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Cat Bond Issuance Since 1996: Still Mainly for Rich Country Risks

“Cat” bonds are effectively a cheaper source of large-scale insurance coverage against clearly measured risks like earthquakes, storms, or even disease outbreaks. Generally, though, coverage hasn’t trickled down to the poorer and most at-risk countries—precisely those which are most vulnerable when aid fails to arrive or arrives piecemeal. Less than a twentieth of the total value of these products issued since 1996 covers risks in countries that the World Bank classifies as upper middle-income or below (places where income per capita is $12,475 or lower). They have mainly covered risks in the US and other high income countries (HICs).

Estimated Election Costs with Biometrics

Estimated Election Costs With Biometrics

While biometric technology can be costly—usually from $15 million to $100 million per election—its price tag seems relatively minor compared to the potential costs of post-election violence. This can run into the billions of dollars as economic growth stalls, in addition to less readily quantifiable human losses. If biometrics can make even a modest contribution to delivering more credible elections—and thus reducing the likelihood of violence—their use could be a worthwhile bet.

Damages Mainly in Rich Countries vs. Deaths in Poor Ones - 1980-2010

Damages Mainly in Rich Countries vs. Deaths in Poor Ones, 1980-2010

From a financial perspective, disasters appear to have been kind to developing countries. That makes sense: highways in Tokyo, for example, cost more than roads in Sri Lanka. But the costs in terms of human lives are dramatically higher in developing countries. That makes humanitarian emergencies and natural disasters highly regressive—their toll falls disproportionately on the poorest and most vulnerable. 

The Humanitarian Financing Deficit is Growing Quickly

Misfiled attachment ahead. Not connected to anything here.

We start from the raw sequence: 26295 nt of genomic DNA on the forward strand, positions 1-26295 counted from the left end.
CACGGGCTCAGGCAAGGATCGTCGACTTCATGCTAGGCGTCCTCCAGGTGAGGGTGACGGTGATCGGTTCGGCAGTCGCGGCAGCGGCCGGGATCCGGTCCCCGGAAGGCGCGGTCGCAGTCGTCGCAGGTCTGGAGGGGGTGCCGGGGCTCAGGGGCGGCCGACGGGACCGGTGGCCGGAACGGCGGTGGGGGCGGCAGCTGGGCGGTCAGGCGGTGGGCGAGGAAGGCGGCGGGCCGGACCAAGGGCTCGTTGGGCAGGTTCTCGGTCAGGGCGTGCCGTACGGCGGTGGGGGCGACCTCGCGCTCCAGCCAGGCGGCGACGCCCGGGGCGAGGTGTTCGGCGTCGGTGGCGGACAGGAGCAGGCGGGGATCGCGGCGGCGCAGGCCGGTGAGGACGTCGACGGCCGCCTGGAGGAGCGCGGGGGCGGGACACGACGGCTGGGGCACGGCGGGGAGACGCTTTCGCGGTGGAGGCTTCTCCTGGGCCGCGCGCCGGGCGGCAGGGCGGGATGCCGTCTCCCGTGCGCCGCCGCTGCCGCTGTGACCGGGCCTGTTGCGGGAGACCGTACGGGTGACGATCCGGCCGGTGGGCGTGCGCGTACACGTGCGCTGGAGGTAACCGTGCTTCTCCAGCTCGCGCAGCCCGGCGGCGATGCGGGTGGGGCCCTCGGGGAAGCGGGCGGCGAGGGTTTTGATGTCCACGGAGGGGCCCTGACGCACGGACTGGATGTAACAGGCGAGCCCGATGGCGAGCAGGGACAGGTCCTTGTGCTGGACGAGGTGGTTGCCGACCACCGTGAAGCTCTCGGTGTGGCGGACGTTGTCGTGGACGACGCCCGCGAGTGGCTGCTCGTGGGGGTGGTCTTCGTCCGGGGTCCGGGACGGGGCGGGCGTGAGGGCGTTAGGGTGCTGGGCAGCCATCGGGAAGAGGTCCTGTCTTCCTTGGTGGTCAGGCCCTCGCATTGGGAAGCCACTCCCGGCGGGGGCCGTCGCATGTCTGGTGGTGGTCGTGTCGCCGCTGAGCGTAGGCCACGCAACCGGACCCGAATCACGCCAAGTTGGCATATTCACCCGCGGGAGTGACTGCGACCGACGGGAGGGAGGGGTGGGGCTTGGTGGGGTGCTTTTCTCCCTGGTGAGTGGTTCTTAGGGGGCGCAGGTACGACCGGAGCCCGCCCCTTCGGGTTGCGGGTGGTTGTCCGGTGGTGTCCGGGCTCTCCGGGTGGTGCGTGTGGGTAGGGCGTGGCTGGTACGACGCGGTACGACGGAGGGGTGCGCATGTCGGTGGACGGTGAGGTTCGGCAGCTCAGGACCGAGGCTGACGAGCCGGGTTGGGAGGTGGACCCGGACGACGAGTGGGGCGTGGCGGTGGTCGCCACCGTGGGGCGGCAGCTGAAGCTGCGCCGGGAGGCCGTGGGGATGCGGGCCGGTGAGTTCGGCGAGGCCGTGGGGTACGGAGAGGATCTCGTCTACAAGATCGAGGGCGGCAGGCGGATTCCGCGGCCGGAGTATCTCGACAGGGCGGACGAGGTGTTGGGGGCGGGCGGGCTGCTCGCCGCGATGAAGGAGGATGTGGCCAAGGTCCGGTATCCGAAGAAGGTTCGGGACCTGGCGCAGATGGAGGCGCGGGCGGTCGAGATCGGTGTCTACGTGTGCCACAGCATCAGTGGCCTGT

This chart compares agencies’ requests for funding through humanitarian-response plans. Underinvestment in resilience and increasing costs due to late response show up as a rising deficit, as calls on donors’ humanitarian budgets go unmet. Since response plans are filed after crises develop, funding is late almost by design. And it arrives in the straitjacket of annual disbursements, despite the multi-year nature of many crises 

Emergency Aid is Broken: Using Insurance to Make Disasters Dull

Millions of people live with the risk of rapid-onset disasters like cyclones, slow-onset disasters like drought, or the threat of conflict. We often wait for these crises to develop to collect money from donors, a delay that costs lives and dramatically raises the costs of responding. As a result, there was an $8 billion gap between what frontline agencies requested to tackle crises last year and what they received. 

Brexit Breakdown: What Now for Global Development? Podcast with Owen Barder

It’s been three weeks since the UK voted to leave the European Union in the move popularly known as Brexit, and the consequences are still becoming apparent. Senior fellow and director of CGD Europe Owen Barder joins the podcast from London this week to take a balanced look at possibilities for the UK’s future, and consider implications for the country and the developing world. 

Survival Migration: New Models to Address the Global Crisis of Migration and Displacement

The world was caught off-guard by recent mass movements of refugees and migrants from the Middle East and Africa. But this is not one brief storm to be weathered and forgotten. These mass movements will only continue in coming years as conflict, disasters, extreme poverty, and other hardships displace people from their homes. Today the recent rise in 'survival migration' is commonly cited to justify political upheaval and isolationism in both Europe and the United States.

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